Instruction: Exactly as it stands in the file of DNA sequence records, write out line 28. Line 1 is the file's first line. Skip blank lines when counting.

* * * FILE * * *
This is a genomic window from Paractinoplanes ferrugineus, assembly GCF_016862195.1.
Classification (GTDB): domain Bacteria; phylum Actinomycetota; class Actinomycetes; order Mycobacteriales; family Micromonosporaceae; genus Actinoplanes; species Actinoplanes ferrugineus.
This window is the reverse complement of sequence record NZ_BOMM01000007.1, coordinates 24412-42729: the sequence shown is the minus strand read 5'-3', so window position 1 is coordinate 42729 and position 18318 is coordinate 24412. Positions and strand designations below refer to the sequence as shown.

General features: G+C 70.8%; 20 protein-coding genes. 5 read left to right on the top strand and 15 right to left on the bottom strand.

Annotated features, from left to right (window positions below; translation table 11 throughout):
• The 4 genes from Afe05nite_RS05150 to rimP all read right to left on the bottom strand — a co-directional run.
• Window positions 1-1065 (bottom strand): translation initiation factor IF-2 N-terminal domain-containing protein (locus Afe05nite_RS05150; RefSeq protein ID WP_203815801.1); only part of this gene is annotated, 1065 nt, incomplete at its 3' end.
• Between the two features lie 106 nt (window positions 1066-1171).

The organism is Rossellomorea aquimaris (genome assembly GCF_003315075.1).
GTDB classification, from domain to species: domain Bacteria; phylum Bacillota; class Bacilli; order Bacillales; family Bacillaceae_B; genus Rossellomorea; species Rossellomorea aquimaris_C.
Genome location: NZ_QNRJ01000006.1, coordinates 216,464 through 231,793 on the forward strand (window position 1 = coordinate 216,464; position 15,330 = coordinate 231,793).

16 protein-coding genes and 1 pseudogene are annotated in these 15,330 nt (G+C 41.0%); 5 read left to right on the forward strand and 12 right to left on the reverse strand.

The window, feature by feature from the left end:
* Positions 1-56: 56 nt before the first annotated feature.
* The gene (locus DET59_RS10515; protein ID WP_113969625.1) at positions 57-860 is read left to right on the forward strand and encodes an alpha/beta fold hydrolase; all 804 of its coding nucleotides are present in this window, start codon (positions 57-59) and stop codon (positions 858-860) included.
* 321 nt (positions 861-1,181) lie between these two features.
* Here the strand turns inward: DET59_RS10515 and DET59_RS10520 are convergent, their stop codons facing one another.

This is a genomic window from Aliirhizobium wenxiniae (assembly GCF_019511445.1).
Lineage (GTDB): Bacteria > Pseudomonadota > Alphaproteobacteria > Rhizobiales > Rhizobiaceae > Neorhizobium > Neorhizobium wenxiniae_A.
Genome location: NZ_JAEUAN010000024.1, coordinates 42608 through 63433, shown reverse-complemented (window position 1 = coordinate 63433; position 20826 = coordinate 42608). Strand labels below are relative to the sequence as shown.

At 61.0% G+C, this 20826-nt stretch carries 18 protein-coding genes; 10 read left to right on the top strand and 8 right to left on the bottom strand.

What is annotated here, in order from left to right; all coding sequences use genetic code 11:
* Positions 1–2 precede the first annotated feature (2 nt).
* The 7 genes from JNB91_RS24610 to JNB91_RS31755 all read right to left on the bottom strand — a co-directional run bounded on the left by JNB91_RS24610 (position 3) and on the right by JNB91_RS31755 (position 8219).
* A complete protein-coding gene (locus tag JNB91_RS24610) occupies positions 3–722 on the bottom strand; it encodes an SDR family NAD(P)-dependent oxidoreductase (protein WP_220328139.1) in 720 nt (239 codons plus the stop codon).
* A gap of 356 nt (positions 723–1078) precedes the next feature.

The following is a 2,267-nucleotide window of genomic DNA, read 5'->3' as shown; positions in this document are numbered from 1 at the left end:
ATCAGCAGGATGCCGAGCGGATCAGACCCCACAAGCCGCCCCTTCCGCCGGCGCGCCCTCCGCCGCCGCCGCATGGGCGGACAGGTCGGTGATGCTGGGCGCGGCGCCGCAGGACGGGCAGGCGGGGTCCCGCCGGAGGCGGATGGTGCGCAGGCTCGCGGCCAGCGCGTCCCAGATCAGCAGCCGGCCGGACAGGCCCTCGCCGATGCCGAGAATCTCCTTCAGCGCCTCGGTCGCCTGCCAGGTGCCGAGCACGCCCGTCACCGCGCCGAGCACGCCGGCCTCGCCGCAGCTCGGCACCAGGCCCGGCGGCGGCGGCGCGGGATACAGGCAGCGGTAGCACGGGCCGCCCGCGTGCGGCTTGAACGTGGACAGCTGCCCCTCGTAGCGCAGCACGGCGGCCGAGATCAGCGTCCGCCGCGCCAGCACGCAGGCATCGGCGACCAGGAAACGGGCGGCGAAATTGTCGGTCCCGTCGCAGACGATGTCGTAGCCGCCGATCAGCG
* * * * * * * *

ATCAGCAGGATGCCGAGCGGATCAGACCCCACAAGCCGCCCCTTCCGCCGGCGCGCCCTCCGCCGCCGCCGCATGGGCGGACAGGTCGGTGATGCTGGGCGCGGCGCCGCAGGACGGGCAGGCGGGGTCCCGCCGGAGGCGGATGGTGCGCAGGCTCGCGGCCAGCGCGTCCCAGATCAGCAGCCGGCCGGACAGGCCCTCGCCGATGCCGAGAATCTCCTTCAGCGCCTCGGTCGCCTGCCAGGTGCCGAGCACGCCCGTCACCGCGCCGAGCACGCCGGCCTCGCCGCAGCTCGGCACCAGGCCCGGCGGCGGCGGCGCGGGATACAGGCAGCGGTAGCACGGGCCGCCCGCGTGCGGCTTGAACGTGGACAGCTGCCCCTCGTAGCGCAGCACGGCGGCCGAGATCAGCGTCCGCCGCGCCAGCACGCAGGCATCGGCGACCAGGAAACGGGCGGCGAAATTGTCGGTCCCGTCGCAGACGATGTCGTAGCCGCCGATCAGCG